Lunar Eclipse | Sept. 27, 2015
Island Science

The Trifecta of Moon Gazing Nights

~ by Dr. Sarah D. Oktay, Director, University of Massachusetts Nantucket Field Station ~

In just a couple of hours I will go outside along with many people in the United States to watch the total lunar eclipse on a lovely night with some cloud cover. This year is special because the lunar eclipse is occurring during a full moon, and a harvest moon, AND a so called “super moon”: the trifecta of moon gazing nights. All this means is that it is the full moon closest to the fall equinox, when the moon is closer to the earth (“super moon” or perigee moon) and hence looks bigger. The proximity of the moon in perigee on this September 27 event gave this event the grand sounding title, “super moon eclipse.” The last such eclipse happened in 1982, and the next won’t occur until 2033. The lunar eclipse occurs when the earth blocks the sun from reflecting on the moon’s surface will cause the moon to look blood red in color as red light is refracted around our dusty atmosphere and bounces off the moon’s surface. If the Earth had no atmosphere, the Moon would be completely dark during an eclipse. Lunar Eclipse | Sept. 27, 2015 A lunar eclipse can occur only when the sun, Earth and moon are aligned exactly, or very closely so, with the Earth in the middle. Therefore, a lunar eclipse can occur only the night of a full moon. The term for this is being in “syzygy” and yes that was on my spelling word list the past few years. These lunar circumstances line up (if you will pardon a very bad pun) roughly every 20 years and have occurred five times since 1900. The most spectacular part of the eclipse will be the totality phase, when Earth’s shadow completely covers the moon and turns it an eerie red. The moon will dip into the deepest and darkest part of Earth’s shadow, or umbra, during the totality phase, which lasts as long as 72 minutes. Many recent total lunar eclipses have been very short, sometimes only lasting five minutes, so this is an excellent chance to see one thoroughly. The type and length of an eclipse depend upon the Moon’s location relative to its orbital nodes. Unlike a solar eclipse, which can be viewed only from a certain relatively small area of the world, a lunar eclipse may be viewed from anywhere on the night side of the Earth.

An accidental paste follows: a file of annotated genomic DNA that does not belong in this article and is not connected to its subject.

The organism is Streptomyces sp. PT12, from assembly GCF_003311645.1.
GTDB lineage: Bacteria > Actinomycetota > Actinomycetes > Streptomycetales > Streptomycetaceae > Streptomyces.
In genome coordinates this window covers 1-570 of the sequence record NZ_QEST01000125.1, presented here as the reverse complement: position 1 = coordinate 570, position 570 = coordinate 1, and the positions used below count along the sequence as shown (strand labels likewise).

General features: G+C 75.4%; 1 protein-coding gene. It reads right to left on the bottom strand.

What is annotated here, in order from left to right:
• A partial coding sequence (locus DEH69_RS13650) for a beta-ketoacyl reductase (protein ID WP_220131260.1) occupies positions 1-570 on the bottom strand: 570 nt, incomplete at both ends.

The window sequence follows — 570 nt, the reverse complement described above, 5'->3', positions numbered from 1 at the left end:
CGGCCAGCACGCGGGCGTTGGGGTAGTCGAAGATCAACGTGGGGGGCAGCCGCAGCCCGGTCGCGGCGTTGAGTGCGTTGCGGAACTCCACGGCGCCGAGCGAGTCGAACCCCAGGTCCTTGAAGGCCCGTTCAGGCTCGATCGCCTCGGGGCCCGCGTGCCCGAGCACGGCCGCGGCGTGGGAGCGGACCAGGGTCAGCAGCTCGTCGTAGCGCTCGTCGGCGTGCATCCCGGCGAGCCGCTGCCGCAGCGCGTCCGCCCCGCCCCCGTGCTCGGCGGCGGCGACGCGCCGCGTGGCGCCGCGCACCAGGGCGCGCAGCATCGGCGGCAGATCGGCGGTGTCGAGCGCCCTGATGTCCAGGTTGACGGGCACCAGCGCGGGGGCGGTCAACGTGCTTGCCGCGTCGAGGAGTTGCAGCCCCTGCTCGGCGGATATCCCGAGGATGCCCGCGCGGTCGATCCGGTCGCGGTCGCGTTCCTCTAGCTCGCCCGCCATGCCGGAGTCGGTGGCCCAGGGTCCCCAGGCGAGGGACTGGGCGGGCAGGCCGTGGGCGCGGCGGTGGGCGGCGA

This weekend’s blood moon will be the last in a series of four lunar eclipses, dubbed a tetrad, over the last two years. That pattern won’t repeat for another 20 years or so. The Maria Mitchell Observatory scientists will be holding a special viewing session that I hope some of you all attended. I enjoyed watching the moon slowly being covered by the earth’s shadow and then even more slowly remerge.

In the language of science, an equinox is either of two points on the celestial sphere where the ecliptic and the celestial equator intersect. For the rest of us, it’s one of two times a year when the Sun crosses the equator, and the day and night are of approximately equal length. For many people the autumnal equinox is a sign of fall and a harbinger of cool nights and approaching holidays. “Equinox” means literally, “equal night.” As the angle of the earth’s inclination toward the sun changes throughout the year, lengthening or shortening the days according to season and hemisphere, there are two times annually when day and night are of roughly equal duration: the spring and autumnal equinoxes. These celestial “tipping points” have been recognized for thousands of years and have given rise to a considerable body of seasonal folklore. At the autumnal equinox (September 23, at 08:20 UTC), the Sun appears to cross the celestial equator, from north to south; this marks the beginning of autumn in the Northern Hemisphere. The equinoxes are not fixed points on the celestial sphere but move westward along the ecliptic, passing through all the constellations of the zodiac in 25,800 years. This motion is called the precession of the equinoxes.